Friday, February 7, 2020

Treasure Island Books via

Pete Halewood of ClassicReader is inviting readers to play...
Treasure Island Books
You are stuck on a ‘Treasure Island’ for 1 year, which you landed on due to a complication during a parasailing event. You walk through the island and find a treasure trove. Contained in the treasure are the books you will spend the next year with. They can be books to gain knowledge, information, understanding, spirituality or just to entertain, it’s completely up to you.
Which books would they be? Here are the rules:
8 books you have read of your choice. Any 8 books you wish to spend the next year with. Pick wisely, you’ll be spending a lot of time with them. In principle, the books you love the most or want to spend more time with.
1 book which you have never read before. You know, all those books on your book shelf, that have been there for years? You get to take one. Which one do you want to read the most?
1 ‘the complete works of’. Now, this can add some volume to your treasure trove. Yes, pick 1 author who you get to take the complete works of with you. You don’t have to have read everything at this moment by the author, but enough to make you want to read everything they have over the next year.
Well, here are my choices...
8 Read Books:
1. The Bible: This I read every day anyway, and I cannot think of life without it. 
2. The Hiding Place by Corrie Ten Boom: An amazing true story about endurance, resilience, forgiveness, and trusting in God.
3. The Diary of a Young Girl by Anne Frank: Another true story about coming of age and seeing the world through the eyes of innocence and hope. Even though it does not end well for the author, her message still lives on in her reader's hearts.
4. Uncle Tom's Cabin by Harriet Beecher Stowe: I love this story because the author was bold and courageous to tell the truth at a time when it was dangerous and unpopular to talk about slavery. 
5. Gone With the Wind by Margaret Mitchell: This story is epic, and since I would have a year, this is the one I want to ruminate through.
6. Far From the Madding Crowd by Thomas Hardy: I had to bring a Hardy. This is my favorite. 
7. A Christmas Carol by Charles Dickens: This is one of the most beautiful-feeling stories ever written. Each time I read it, it lifts my spirit. 
8. Anna Karenina by Leo Tolstoy: Again, another epic. Tolstoy is the philosopher king, so I could spend a year studying this story. 
1 Unread Book: 1776 by David McCullough: I haven't read a McCullough book, and this is on my unread shelf TBR. It's one of my most anticipated. 
1 Complete Works of: Laura Ingalls Wilder: Just give me all of Laura's books, and I'll be content forever.
* * *
This was difficult because I was only given 10 choices, but it was good because it helped me to narrow down the books that are really important to me. I decided I would only want to take those books that were encouraging and edifying, in some way.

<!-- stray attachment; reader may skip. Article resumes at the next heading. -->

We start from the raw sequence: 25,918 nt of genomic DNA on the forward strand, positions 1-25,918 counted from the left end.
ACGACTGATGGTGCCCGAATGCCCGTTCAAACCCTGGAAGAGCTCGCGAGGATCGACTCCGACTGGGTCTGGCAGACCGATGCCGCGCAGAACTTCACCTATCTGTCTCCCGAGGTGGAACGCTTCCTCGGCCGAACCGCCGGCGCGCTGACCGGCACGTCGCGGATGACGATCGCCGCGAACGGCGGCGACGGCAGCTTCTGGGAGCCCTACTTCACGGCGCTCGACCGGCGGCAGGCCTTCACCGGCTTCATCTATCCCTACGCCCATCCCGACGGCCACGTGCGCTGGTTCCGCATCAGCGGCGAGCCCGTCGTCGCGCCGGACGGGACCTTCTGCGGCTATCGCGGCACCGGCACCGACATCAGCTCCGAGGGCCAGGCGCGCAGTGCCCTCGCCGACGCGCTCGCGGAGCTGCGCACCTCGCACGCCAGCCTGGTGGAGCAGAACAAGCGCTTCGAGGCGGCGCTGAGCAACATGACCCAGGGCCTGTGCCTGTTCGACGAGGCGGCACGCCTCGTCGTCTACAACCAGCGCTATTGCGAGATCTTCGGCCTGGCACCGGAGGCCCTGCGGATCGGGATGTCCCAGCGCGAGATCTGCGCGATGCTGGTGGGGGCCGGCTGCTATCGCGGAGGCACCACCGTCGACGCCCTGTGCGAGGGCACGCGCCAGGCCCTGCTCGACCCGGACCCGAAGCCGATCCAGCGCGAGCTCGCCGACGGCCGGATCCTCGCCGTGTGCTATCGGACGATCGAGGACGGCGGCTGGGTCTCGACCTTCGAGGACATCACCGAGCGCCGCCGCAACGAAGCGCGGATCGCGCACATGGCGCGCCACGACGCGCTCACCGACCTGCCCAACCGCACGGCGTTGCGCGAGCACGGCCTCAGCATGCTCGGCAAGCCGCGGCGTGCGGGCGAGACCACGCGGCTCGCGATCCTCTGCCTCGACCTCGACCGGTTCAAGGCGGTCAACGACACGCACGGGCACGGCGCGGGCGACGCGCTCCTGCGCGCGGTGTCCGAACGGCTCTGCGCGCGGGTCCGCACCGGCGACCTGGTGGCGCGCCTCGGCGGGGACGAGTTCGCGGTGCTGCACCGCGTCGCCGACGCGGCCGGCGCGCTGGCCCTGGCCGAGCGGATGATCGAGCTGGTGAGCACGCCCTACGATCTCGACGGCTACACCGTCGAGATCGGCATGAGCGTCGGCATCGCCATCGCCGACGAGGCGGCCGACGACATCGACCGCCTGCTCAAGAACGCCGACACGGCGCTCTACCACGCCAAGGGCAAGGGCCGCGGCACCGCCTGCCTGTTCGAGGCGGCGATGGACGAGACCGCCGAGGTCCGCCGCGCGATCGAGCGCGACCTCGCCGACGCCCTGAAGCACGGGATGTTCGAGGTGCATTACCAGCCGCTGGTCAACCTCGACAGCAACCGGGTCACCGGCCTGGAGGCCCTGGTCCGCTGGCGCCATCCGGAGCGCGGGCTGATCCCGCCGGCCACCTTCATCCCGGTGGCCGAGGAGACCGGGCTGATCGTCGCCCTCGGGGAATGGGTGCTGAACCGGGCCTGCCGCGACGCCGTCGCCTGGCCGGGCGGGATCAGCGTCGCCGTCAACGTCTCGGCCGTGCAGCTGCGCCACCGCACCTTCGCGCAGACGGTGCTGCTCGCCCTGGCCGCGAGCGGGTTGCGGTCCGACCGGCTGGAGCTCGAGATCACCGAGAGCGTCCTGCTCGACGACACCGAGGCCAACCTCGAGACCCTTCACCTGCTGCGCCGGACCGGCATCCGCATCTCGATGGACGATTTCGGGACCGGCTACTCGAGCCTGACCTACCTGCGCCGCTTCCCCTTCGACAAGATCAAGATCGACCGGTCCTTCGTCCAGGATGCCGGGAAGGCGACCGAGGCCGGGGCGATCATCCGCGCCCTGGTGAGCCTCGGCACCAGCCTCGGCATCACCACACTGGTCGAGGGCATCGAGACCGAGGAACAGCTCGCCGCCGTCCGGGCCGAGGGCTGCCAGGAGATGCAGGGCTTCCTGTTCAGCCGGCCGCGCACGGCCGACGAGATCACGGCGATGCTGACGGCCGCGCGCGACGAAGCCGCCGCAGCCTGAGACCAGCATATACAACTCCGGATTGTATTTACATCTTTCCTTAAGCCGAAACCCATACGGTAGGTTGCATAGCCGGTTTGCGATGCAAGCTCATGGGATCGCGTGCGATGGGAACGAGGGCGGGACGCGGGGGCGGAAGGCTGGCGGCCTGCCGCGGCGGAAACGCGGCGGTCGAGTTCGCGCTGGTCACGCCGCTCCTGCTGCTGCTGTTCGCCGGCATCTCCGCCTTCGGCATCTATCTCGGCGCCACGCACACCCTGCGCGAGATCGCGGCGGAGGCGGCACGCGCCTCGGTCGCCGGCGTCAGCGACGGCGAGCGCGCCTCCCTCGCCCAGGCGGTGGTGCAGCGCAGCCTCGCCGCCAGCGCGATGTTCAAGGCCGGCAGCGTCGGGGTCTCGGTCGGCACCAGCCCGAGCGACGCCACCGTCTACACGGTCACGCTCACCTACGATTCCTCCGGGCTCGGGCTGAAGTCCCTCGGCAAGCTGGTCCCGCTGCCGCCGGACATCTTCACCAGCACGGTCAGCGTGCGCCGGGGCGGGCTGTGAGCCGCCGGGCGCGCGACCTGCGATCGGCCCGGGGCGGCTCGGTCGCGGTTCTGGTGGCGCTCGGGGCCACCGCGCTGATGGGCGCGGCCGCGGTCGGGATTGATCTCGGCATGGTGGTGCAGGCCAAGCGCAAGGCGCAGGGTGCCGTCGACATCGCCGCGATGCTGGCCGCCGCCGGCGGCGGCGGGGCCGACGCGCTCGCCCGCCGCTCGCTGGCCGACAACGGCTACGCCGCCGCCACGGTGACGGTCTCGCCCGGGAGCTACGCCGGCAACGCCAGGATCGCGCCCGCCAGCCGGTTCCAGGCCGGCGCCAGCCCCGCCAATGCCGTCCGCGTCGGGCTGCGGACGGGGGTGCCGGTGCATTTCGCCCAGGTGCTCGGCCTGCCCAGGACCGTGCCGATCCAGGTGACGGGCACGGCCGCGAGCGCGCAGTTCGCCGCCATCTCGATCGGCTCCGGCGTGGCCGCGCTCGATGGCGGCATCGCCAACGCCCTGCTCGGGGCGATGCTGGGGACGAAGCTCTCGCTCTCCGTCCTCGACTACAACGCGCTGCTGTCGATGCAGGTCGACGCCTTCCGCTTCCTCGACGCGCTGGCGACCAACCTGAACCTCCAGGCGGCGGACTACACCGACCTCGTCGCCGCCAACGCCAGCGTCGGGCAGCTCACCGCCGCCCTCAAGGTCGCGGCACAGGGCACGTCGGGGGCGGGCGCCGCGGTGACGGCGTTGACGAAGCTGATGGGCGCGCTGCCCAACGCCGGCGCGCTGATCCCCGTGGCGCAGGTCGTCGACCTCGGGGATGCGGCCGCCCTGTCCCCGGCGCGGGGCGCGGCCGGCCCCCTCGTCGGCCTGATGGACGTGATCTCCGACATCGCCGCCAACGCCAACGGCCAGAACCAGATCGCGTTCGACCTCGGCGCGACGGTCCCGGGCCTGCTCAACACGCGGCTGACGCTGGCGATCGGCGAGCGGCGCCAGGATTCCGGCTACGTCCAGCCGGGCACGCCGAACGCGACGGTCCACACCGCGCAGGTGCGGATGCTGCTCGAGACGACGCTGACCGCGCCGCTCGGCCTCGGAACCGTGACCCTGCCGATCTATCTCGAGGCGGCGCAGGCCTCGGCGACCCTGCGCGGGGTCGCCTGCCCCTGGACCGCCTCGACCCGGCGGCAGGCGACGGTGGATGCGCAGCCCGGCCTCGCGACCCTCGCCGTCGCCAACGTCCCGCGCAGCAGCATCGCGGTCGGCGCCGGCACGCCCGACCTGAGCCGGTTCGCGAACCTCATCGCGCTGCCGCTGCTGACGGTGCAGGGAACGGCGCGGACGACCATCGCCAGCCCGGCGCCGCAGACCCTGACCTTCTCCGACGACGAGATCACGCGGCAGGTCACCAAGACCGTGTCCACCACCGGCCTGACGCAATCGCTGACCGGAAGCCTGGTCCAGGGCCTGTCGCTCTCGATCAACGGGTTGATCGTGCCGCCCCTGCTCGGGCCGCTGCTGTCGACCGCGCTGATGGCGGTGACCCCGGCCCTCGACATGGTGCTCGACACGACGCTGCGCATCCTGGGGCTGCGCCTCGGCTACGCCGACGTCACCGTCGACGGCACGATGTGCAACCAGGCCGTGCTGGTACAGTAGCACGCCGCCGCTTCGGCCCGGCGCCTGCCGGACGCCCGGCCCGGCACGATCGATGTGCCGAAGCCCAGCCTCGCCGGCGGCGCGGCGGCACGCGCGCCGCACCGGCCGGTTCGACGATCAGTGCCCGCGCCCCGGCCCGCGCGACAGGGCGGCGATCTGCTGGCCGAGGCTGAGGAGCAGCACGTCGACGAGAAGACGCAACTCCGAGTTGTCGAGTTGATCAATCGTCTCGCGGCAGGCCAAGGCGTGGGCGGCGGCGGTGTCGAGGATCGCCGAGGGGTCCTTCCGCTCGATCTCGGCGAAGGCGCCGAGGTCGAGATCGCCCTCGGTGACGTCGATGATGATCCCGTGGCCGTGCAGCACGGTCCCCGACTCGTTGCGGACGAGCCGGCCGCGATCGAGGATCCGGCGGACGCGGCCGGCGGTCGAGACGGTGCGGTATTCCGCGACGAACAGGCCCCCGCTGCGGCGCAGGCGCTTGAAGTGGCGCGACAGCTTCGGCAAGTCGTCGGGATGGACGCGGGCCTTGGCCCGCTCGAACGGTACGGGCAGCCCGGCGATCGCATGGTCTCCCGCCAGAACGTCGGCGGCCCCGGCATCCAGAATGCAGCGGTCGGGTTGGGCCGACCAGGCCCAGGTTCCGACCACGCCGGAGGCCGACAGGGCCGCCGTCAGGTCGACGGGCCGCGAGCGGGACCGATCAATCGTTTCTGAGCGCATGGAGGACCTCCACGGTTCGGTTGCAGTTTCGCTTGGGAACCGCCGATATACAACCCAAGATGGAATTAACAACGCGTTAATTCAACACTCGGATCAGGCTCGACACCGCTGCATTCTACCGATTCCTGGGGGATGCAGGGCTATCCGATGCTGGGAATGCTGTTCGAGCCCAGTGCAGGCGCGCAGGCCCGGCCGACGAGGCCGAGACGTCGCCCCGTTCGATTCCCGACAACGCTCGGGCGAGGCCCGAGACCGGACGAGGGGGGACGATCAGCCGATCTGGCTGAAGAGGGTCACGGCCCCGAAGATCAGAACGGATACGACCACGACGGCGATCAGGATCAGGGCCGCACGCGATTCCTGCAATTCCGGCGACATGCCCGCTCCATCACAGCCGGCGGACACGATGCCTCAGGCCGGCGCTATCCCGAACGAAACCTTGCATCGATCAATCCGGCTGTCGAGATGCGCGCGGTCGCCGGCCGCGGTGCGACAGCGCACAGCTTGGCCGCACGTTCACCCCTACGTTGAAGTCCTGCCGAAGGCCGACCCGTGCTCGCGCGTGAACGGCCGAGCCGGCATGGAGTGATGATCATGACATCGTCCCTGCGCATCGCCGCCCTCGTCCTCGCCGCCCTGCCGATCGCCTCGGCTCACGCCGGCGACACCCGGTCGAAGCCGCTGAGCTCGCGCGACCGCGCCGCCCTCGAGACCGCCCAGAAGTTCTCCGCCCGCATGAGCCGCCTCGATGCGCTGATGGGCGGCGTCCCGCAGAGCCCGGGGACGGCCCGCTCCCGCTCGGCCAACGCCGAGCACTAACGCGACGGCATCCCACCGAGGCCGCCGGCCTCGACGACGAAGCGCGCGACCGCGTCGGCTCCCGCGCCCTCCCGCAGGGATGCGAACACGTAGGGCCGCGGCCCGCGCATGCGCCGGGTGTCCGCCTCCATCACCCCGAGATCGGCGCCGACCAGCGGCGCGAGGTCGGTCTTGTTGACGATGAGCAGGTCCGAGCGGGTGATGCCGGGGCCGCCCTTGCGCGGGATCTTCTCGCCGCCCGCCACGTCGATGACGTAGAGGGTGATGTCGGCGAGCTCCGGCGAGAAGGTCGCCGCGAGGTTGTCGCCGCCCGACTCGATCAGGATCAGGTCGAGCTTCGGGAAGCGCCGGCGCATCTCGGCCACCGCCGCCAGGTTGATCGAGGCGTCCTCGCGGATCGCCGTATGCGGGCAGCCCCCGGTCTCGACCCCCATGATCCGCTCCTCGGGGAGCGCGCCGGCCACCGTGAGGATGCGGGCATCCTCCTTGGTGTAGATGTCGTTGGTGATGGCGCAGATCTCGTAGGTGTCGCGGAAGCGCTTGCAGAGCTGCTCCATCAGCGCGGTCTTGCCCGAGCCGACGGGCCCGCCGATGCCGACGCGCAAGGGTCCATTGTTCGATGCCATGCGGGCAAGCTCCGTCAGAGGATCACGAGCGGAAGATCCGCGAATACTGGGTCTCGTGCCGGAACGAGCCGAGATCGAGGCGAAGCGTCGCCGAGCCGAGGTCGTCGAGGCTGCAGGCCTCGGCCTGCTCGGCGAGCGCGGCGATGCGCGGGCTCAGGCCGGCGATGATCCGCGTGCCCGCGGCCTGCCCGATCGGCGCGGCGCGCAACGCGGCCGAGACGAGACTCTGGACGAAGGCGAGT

Some books that almost made it to the list were Wind in the Willows, Letters of a Woman Homesteader, and Unbroken.
All of the books listed, except 1776, are from my PERSONAL CANONI've been compiling a list of books I love because one day I hope to move, and I only plan to take those books that make it to the list. That way I am downsizing and taking only those books that are essential to my life. it's your turn. Visit and make your list. Which "ten" books would you live with for a year on Treasure Island?


  1. Thanks Ruth for sharing your Treasure Island Books! I'm so happy you created your own blog post! I love reading your thoughts behind each choice and it has given plenty of reading inspiration. I absolutely love Tolstoy as well, and was torn between him and Emile Zola as my 'complete works of' but I went for War and Peace as a compromise with the complete works of Emile Zola. It's not just Tolstoy's novels I love, but his short stories and novellas as well, they add so much beauty to the world.

    I agree 10 is challenging, but that was the point as you say, to really focus on the works you would like to spend a year with and I'm so glad you found yours.

  2. PETE: I think you made a good choice w/ War & Peace and Zola's complete works.

  3. GONE WITH THE WIND <3 <3 <3 I'm so happy you ended up loving that title as I do. Ha ha, I cheated with Laura & made her one of my eight so I could read C.S. Lewis's Complete Works.

    This was a fun challenge to really narrow down what I love. I adore Vera Brittain but didn't add anything by her to my list as I seem to have wanted my list to be full of joy and she can be very serious.